Feb 24, 2020

Equity & Affordability

This editorial letter originally appeared in Water & Wastes Digest Februrary 2020 issue as "Equity and Affordability"

Bob Crossen, senior managing editor

In January, Baltimore became the first major U.S. city to enact a water affordability and equity law aimed at helping the most marginalized citizens have access to affordable water.

This Baltimore bill—the Water Accountability & Equity Act—stages rates depending on household income, meaning those in the community who make more money will pay a higher rate than those at the lowest end of the income spectrum.

I brought up this bill in an industry group on social media and had asked what they thought about the measure. Naturally, there were opposing arguments, and they bear repeating.

First are the concerns of how this will affect the overall community and economy. By making wealthier homes pay more, will this encourage them to leave the city? How do these rates relate to the exact value of treated drinking water?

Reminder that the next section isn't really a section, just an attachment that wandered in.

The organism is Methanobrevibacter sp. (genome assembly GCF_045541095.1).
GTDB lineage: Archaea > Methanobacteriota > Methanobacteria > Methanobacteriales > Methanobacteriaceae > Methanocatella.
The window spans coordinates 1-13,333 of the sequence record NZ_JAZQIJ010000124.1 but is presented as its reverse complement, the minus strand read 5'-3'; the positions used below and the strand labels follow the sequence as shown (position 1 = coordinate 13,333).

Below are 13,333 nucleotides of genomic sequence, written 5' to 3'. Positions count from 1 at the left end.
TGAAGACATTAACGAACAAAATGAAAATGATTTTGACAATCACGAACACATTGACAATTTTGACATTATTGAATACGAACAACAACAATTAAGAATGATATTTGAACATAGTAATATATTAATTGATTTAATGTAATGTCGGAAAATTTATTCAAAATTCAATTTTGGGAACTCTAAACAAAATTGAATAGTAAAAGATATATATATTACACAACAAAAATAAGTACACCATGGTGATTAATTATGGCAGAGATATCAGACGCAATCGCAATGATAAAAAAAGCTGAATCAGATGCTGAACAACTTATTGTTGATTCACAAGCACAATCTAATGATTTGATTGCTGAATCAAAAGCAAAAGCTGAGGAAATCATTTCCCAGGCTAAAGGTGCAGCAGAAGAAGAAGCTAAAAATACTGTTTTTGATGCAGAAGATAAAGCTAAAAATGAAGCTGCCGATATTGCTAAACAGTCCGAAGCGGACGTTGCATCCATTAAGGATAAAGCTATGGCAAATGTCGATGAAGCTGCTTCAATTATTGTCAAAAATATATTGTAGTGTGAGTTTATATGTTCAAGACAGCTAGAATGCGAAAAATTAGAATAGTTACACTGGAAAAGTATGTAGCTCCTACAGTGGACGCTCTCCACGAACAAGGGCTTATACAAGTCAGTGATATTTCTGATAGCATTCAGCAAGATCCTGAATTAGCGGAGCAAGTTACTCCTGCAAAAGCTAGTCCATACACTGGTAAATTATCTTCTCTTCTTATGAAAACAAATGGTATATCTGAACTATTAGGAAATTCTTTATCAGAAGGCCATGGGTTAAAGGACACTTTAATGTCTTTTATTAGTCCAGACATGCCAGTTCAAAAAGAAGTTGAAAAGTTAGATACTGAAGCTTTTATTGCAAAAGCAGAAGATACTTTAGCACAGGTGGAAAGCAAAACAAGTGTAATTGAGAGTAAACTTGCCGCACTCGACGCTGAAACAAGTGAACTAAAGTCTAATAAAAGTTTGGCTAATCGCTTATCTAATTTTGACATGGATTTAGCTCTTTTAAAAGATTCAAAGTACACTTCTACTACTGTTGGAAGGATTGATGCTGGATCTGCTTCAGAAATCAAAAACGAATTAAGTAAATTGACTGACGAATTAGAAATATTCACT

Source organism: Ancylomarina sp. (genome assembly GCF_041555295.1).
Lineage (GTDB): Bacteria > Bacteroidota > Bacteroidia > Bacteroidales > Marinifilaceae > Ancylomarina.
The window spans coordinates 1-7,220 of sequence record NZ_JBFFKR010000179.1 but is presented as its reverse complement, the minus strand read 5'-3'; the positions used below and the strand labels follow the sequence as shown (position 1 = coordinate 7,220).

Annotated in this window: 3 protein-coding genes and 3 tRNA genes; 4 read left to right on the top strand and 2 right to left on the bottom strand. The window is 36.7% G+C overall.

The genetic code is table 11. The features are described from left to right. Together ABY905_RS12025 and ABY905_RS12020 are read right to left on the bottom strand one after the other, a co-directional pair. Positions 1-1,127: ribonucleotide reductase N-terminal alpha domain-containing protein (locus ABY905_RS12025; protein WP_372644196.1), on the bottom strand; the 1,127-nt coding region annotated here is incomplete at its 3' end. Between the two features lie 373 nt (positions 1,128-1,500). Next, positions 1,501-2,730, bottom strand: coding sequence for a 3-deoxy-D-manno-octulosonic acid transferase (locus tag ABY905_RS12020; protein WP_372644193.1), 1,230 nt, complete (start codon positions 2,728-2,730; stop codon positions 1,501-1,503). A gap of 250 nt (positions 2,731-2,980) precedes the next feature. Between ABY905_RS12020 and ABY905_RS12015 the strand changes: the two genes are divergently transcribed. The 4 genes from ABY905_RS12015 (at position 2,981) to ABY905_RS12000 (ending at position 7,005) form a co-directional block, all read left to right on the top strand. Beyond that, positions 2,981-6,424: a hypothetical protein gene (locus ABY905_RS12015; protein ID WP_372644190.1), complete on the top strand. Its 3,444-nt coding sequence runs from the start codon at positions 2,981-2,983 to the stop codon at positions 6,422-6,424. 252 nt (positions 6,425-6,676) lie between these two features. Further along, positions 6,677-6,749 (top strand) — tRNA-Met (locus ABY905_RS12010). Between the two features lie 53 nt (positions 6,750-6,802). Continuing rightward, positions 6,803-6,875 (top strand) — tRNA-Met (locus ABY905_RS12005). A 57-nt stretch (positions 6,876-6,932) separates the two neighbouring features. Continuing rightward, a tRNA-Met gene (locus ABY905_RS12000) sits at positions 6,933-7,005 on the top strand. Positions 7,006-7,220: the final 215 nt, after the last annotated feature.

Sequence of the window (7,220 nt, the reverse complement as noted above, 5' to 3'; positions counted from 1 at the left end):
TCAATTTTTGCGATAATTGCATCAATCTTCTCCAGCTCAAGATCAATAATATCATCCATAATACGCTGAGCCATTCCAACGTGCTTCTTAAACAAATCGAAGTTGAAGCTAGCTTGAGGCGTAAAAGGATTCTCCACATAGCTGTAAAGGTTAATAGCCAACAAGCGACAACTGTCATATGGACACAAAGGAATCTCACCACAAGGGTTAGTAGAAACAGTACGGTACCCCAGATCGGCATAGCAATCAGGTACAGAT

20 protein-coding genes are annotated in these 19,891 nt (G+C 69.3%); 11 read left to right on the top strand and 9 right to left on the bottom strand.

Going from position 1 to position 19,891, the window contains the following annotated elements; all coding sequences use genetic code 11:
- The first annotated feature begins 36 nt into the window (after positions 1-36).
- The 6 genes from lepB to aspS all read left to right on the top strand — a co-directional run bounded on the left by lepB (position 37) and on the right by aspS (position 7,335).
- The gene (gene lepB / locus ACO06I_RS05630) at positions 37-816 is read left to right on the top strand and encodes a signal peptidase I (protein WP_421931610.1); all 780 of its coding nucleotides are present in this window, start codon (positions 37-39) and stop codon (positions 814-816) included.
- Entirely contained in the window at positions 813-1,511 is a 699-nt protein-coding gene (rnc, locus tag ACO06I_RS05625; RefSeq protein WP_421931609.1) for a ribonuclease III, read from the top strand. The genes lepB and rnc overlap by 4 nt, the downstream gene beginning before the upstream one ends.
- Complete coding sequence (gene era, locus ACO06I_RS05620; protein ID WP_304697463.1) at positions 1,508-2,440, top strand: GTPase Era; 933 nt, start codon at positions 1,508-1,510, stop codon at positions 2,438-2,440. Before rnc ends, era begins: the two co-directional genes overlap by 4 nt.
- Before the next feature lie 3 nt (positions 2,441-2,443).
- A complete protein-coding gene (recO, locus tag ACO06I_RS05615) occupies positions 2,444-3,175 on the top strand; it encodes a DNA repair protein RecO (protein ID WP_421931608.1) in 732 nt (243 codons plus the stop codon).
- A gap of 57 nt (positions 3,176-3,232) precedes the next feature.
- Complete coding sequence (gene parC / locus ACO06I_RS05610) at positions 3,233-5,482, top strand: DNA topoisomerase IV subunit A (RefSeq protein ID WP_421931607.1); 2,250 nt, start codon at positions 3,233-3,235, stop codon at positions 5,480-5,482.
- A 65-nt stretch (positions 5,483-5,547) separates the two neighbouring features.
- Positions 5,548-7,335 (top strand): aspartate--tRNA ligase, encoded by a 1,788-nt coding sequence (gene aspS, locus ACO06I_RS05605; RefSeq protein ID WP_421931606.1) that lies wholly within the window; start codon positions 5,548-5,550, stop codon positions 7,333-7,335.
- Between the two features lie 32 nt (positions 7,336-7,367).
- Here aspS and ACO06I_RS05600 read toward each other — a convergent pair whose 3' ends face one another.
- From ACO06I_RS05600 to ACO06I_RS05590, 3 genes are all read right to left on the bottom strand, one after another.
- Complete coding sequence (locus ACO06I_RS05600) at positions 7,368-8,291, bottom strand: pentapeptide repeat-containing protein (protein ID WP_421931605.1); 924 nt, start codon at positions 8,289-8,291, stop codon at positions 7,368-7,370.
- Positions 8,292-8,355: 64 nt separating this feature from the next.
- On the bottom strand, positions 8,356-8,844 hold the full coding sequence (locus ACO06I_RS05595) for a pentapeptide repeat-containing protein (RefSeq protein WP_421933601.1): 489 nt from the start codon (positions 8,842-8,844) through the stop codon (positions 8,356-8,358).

Naturally, the theory behind this is that the overall cost of water would still be balanced out by rate payers, as the low paying rates will be offset by the higher ones.

While some may detract from a plan like this, there are merits to ensuring affordable access of clean water for all. For instance, that point about the economy could have the reverse effect. If low income people cannot afford their water bills, they will be unable to pay for consumer goods and services, which would negatively impact the economy in the city.

And when it comes down to the cost of water, wouldn’t a flat rate be easier to manage? By instituting these differing levels, the enforcement and management of the program will be a necessary expense. I found this to be an astute point. There likely will be more work to complete in managing this program than before, which could result in additional salaries for workers.

I don’t think that is a bad thing, though. That expense could be shared by the tax base or could be absorbed in the new rate structure.

How do you feel about these kinds of programs? Do you think this is the future of water in the U.S.? Would your community be able to create a similar successful program?

About the author

Bob Crossen is senior managing editor of WWD. Crossen can be reached at [email protected].

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